engine Golf VII car production line German carmaker Volkswagen

Car engines to increase in size following VW emissions scandal

Carmakers are increasing the size of their engines following the introduction of stringent European car emission standards in the wake of the Volkswagen (VW) scandal.

This represents a costly U-turn for the industry which has spent a decade shrinking engine capacities to meet emissions goals.

But new, more realistic, on-the-road testing regimes have exposed deep flaws in some of the smallest motors.

Renault, General Motors and VW are preparing to enlarge or scrap some of their best-selling small car engines over the next three years, according to industry sources. Other manufacturers are expected to follow, with both diesel and petrol engines affected.

But the reversal makes it even harder to meet carbon dioxide targets and will challenge development budgets already stretched by a rush into electric cars and hybrids.

“The techniques we’ve used to reduce engine capacities will no longer allow us to meet emissions standards,” said Alain Raposo, head of powertrain at the Renault-Nissan alliance.

“We’re reaching the limits of downsizing,” he said at the Paris auto show. Renault, VW and GM’s Opel all declined to comment on specific engine plans.

Following revelations last year that VW was using ‘cheat devices’ to alter the perceived emissions produced by their vehicles in regulatory pre-release vehicle testing, authorities have shaken up their testing procedure to more accurately represent true-life driving conditions.

Starting next year, new models will be subjected to realistic on-the-road testing for NOx, with all cars required to comply by 2019. Fuel consumption and CO2 will follow two years later under a new global test standard.

Although other car manufacturers may not have been using cheat devices, their vehicles also breached emission limits when driven in real-world driving conditions.

VW has suffered financially from the scandal and was forced to repair or buy back polluting US diesel vehicles in June and pay owners up to £7,500 under an £11bn deal with US authorities. 

Despite this, VW became the world’s top-selling carmaker in the first six months of 2016, overtaking rival Toyota, due to a series of production stoppages affecting the Japanese manufacturer.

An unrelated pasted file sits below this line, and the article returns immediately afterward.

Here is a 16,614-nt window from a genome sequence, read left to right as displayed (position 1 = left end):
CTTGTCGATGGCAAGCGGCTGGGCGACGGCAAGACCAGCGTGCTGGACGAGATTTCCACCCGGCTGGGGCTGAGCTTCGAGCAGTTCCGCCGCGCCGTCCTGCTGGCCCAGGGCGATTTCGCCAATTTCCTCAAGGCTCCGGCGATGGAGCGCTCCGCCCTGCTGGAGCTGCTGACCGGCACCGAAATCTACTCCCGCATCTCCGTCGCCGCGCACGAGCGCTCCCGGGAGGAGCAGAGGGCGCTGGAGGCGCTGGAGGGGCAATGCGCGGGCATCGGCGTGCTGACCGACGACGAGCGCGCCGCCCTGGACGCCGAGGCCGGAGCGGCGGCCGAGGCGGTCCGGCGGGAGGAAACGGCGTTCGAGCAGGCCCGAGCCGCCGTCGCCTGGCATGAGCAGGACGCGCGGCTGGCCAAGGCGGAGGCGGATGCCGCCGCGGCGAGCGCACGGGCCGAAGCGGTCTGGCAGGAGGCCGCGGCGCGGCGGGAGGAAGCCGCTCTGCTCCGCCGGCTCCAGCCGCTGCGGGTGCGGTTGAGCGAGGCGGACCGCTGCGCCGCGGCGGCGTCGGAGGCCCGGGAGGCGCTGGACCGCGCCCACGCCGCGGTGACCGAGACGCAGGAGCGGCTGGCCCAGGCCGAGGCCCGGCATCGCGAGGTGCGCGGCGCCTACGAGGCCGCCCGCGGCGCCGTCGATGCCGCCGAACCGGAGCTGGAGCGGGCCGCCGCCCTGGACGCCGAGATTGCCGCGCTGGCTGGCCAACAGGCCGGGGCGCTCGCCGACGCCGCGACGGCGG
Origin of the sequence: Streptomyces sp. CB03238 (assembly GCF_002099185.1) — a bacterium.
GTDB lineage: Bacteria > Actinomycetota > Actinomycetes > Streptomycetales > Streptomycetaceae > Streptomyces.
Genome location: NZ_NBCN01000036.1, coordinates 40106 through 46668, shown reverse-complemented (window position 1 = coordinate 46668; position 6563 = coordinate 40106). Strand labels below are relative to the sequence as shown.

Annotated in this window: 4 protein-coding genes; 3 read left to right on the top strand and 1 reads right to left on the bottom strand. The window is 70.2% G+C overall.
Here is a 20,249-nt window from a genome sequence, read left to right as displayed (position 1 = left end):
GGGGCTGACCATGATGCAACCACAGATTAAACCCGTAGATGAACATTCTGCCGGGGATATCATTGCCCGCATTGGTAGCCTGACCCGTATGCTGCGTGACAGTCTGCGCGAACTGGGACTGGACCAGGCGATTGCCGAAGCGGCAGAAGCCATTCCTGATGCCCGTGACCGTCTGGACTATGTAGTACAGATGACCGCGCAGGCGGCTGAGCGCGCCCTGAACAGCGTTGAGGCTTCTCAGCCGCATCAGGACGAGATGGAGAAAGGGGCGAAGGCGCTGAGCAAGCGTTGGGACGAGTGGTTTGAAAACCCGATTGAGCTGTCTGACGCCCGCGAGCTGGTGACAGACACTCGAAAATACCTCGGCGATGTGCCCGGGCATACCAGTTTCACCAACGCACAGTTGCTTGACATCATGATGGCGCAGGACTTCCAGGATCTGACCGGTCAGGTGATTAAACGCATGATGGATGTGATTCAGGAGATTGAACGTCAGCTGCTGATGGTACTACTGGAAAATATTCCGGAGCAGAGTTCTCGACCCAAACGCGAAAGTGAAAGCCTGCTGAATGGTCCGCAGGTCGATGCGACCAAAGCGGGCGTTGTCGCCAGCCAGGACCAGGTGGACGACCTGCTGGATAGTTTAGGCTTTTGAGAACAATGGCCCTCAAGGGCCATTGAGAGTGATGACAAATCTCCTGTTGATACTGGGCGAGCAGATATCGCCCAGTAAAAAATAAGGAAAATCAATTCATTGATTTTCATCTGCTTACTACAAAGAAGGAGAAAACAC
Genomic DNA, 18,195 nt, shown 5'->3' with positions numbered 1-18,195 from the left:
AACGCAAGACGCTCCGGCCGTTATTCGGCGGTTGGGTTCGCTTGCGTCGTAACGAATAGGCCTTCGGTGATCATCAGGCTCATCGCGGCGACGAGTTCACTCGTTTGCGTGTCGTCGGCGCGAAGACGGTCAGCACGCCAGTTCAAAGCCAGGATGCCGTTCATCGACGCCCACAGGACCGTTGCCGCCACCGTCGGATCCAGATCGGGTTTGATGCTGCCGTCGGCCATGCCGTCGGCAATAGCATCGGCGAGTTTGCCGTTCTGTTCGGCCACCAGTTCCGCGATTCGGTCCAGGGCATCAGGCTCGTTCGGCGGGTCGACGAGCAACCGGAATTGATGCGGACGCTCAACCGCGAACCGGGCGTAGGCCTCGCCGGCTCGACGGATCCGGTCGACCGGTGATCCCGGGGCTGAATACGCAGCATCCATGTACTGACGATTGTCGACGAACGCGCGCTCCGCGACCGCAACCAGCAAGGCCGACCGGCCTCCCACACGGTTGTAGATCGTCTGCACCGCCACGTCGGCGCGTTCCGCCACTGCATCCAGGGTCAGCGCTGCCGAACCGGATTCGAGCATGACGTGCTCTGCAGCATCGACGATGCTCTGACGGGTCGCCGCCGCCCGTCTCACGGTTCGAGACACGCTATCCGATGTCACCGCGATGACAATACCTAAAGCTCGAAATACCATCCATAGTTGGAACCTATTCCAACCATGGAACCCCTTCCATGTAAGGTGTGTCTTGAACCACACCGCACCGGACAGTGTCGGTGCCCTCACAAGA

For years, carmakers kept pace with European Union CO2 goals by shrinking engine capacities, while adding turbochargers to make up lost power. Three-cylinder motors below one litre have become common in cars up to VW Golf-sized compacts; some Fiat models run on twin-cylinders.

While these mini-motors sailed through the official lab tests, they were conducted on rollers at unrealistically moderate temperatures and speeds.

Carmakers’ smallest European engines, when driven at higher loads than current tests allow, far exceed legal emissions levels. Heat from the souped-up turbos generates diesel NOx up to 15 times over the limit; gasoline equivalents lose fuel-efficiency and spew fine particles and carbon monoxide.

“They might be doing OK in the current European test cycle, but in the real world they are not performing,” said Pavan Potluri, an analyst with influential forecaster IHS Automotive.

“So there’s actually a bit of ‘upsizing’ going on, particularly in diesel.”

Carmakers have kept understandably quiet about the scale of the problem or how they plan to address it. But industry sources shared details of a retreat already under way.

GM will not replace its current 1.2-litre diesel when the engines are updated on a new architecture arriving in 2019, people with knowledge of the matter said. The smallest engine in the range will be 25-30 per cent bigger.

VW is replacing its 1.4 litre three-cylinder diesel with a four-cylinder 1.6 for cars like the Polo, they said, while Renault is planning a near-10 per cent enlargement to its 1.6 litre R9M diesel, which had replaced a 1.9-litre model in 2011.

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